Height adjustment for the driver’s seat, and height and reach adjustment for the steering wheel, make it easy to find a relaxed driving position, and there is a rest for your left foot.

The Rio is only about 15mm longer outside than the car it replaces, with 10mm more length between the axles, but inside there is noticeably more leg and shoulder room front and rear.

Handy places for storing stuff include big bins in the doors for bottles and a two-level cubby ahead of the gear lever for phones and wallets. A roof console has space for your sunglasses.

While acceleration is not exciting, even with the auto gearbox the Rio jumps with decent enthusiasm away from traffic lights. For trips around town there is ample urge to get by with.

What about safety in a Rio?

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The Rio has the mandatory stability control, a reversing camera and rear parking sensors, and auto-on headlights (which aid visibility in low light). There are lap-sash seatbelts on all seats including the centre-rear, and seatbelt reminders on all seats also – a simple but valuable feature for those with children old enough to unfasten their belts.

There are six airbags. Two are placed directly in front of the driver and front passenger. There is an airbag outside each front occupant to protect from side impacts at chest level. And there are curtain airbags running down each side of the car at head level, protecting front and rear occupants.

The Rio Si and SLi gain bright LED daytime running lights, which make it easier for other drivers to see you (and enhance the car’s appearance).

No Rio has autonomous emergency braking.

The Australasian New Car Assessment Program (ANCAP) has not rated this fourth-generation Rio.

I like driving - will I enjoy this car?

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Yes and no. You will enjoy the way the Rio feels inside and how competently it rolls over the road, and you will enjoy in particular the way it steers. The steering wheel is well weighted, and the little car responds fluidly and precisely to your touch.

Steering accuracy is supported by a taut, well-controlled ride on suspension tuned for local conditions by Kia’s Australian engineers. This car takes a step forward dynamically from the previous Rio, which was already quite good.

What can’t be predicted confidently is that you will enjoy the way the car goes, and most pertinently how well it goes on a country trip with plenty of hills. The four ratios in the auto gearbox just aren’t enough to keep the engine comfortable across all the challenges of highway travel, and so when you need the Rio to move ahead – or on long, steep hills – it spends too much time either working sullenly in a too-tall gear or straining pointedly in the gear below. Overtaking at open-road speeds requires careful planning and plenty of open space.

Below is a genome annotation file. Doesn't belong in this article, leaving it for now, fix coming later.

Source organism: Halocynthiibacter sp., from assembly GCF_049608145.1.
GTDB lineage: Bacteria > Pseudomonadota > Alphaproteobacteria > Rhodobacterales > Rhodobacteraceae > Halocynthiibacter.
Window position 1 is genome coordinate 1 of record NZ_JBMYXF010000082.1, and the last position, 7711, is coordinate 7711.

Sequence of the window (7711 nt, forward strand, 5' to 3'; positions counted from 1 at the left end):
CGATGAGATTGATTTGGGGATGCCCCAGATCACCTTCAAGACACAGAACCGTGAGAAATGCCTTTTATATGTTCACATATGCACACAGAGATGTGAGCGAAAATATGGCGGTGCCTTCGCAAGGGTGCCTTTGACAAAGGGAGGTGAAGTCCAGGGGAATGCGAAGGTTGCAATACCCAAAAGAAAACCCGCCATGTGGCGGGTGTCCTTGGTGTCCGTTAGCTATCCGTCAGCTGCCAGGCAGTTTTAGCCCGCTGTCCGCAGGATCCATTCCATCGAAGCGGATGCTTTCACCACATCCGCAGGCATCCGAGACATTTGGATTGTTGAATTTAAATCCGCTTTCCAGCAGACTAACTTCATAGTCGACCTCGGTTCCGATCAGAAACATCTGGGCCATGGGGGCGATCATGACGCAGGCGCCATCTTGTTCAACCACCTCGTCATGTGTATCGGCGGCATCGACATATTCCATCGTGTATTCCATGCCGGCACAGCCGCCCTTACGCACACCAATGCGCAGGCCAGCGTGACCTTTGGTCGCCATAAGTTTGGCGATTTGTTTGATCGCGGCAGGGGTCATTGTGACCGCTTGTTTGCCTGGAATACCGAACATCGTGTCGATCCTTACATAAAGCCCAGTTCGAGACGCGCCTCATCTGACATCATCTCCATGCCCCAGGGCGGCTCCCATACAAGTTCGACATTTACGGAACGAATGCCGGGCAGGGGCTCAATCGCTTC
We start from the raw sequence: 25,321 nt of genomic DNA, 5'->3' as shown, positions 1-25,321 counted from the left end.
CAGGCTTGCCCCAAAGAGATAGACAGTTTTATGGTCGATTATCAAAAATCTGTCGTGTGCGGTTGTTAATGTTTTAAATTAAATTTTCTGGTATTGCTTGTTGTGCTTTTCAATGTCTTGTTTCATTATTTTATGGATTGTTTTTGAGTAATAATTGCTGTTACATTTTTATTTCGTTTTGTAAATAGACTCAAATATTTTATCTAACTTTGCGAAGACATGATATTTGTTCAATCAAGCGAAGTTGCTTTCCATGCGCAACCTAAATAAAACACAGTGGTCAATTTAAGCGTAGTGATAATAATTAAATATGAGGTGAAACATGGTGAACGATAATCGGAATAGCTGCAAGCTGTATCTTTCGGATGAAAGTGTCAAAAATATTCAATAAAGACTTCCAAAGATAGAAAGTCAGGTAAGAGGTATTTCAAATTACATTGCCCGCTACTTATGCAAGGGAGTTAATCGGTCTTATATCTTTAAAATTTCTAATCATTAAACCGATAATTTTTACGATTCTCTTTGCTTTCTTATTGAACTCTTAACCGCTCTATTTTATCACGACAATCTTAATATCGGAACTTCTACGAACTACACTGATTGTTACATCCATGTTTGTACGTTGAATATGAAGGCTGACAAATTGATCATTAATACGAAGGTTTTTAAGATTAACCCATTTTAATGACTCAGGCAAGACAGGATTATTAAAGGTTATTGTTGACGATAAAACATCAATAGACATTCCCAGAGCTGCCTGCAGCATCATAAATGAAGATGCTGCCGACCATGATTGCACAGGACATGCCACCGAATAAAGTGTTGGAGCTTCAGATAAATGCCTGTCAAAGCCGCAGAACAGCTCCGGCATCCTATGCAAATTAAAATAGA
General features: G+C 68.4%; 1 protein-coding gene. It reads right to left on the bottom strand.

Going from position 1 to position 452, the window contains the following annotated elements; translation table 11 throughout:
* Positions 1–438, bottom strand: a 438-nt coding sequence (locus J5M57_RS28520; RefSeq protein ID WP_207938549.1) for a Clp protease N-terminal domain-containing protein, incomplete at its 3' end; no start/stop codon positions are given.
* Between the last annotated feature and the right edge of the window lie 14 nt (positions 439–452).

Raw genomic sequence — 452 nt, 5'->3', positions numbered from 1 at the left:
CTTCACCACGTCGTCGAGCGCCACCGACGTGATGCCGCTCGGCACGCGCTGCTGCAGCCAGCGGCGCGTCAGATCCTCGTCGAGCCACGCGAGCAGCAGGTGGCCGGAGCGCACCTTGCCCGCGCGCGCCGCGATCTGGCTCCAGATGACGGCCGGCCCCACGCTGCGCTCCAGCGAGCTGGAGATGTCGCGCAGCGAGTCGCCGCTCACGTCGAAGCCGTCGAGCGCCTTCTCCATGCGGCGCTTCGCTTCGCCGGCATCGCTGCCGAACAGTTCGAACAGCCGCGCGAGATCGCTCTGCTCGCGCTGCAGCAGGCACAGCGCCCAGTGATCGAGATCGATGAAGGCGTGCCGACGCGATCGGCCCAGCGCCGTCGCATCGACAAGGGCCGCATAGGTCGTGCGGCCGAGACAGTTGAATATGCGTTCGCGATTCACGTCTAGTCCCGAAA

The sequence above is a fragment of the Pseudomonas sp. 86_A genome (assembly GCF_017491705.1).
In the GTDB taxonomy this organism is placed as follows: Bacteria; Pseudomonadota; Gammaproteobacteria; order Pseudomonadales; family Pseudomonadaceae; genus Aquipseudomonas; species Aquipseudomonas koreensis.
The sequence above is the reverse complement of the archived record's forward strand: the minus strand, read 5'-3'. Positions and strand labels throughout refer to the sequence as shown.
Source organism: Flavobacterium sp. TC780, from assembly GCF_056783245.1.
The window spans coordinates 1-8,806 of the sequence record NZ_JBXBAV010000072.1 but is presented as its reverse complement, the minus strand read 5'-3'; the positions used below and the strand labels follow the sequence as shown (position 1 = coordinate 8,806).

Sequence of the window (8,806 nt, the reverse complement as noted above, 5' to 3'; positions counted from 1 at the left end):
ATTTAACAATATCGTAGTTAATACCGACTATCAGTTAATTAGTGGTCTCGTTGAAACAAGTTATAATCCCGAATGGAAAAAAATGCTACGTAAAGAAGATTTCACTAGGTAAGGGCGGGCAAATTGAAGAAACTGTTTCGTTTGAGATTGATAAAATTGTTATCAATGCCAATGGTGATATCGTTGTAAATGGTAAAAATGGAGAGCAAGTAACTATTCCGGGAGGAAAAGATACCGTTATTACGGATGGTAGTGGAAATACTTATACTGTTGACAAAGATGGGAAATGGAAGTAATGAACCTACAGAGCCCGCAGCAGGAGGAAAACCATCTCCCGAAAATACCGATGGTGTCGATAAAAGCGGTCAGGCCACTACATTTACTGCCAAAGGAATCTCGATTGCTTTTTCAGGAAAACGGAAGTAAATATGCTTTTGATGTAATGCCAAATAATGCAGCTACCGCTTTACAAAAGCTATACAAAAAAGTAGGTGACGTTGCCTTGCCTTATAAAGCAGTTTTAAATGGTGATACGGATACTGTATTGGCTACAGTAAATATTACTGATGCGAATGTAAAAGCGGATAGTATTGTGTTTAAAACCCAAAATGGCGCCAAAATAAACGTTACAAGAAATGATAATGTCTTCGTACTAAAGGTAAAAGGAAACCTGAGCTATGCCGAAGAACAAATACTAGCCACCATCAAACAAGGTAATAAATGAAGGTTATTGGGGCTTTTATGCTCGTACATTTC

How is life in the rear seats?

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It is pretty good for a car of this size. Leg room and shoulder room are improved over the previous Rio, and headroom is plentiful even for adults in the 180cm range.

There are lap and sash belts for three passengers in the back, and seatbelt reminders on all seats.

The rear doors have small bottle-holders, and there is a storage pocket behind the front passenger seat. A USB socket at the rear of the centre console allows rear passengers to charge a phone without bothering those in front.

How is it for carrying stuff?

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Again you get a lot of cargo room for a car of this size, and more than the previous Rio offered. Capacity is officially 325 litres with the rear seats up – a figure approaching that of some cars a size bigger.

Fold down the 60-40 split rear seats and cargo volume increases to 980 litres loaded to the roof.

Where is the Kia Rio made?

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The Rio is manufactured at Sohari, South Korea, the site of Kia’s original factory.

What might I miss that similar cars have?

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The effortless low-speed accelerator pedal response of turbocharged light cars such as the Renault Clio and Volkswagen Polo, if you’ve ever test-driven them.

More ratios in the auto gearbox, or a CVT transmission, for a more responsive drive. The Polo has a seven-speed auto, and the Clio and Mazda2 have six-speed autos.

The latest active safety features, such as automatic emergency braking. The Mazda2 supplies low-speed auto braking as standard, for example.

A more versatile cabin arrangement for carrying cargo – the Honda Jazz offers this.

Among other light cars worth considering are the Suzuki Swift and Hyundai Accent.

If you would be happy with something a bit smaller, you could also look at the Kia Picanto.

I like this car, but I can't choose which version. Can you help?

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Certainly. The Rio Si brings you alloy wheels, LED running lights and cruise control, features that justify its premium over the Rio S auto. However, there are attractive alternatives from other makers at this price.

Are there plans to update the Rio soon?

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No. This fourth-generation Rio arrived as an all-new model in January 2017. Expect a mid-life update about 2020.

In the meantime, Kia is likely to offer a faster and more expensive version of the new Rio, perhaps for 2018. It would be powered by a 1.0-litre turbocharged engine, and is expected to bring auto-braking.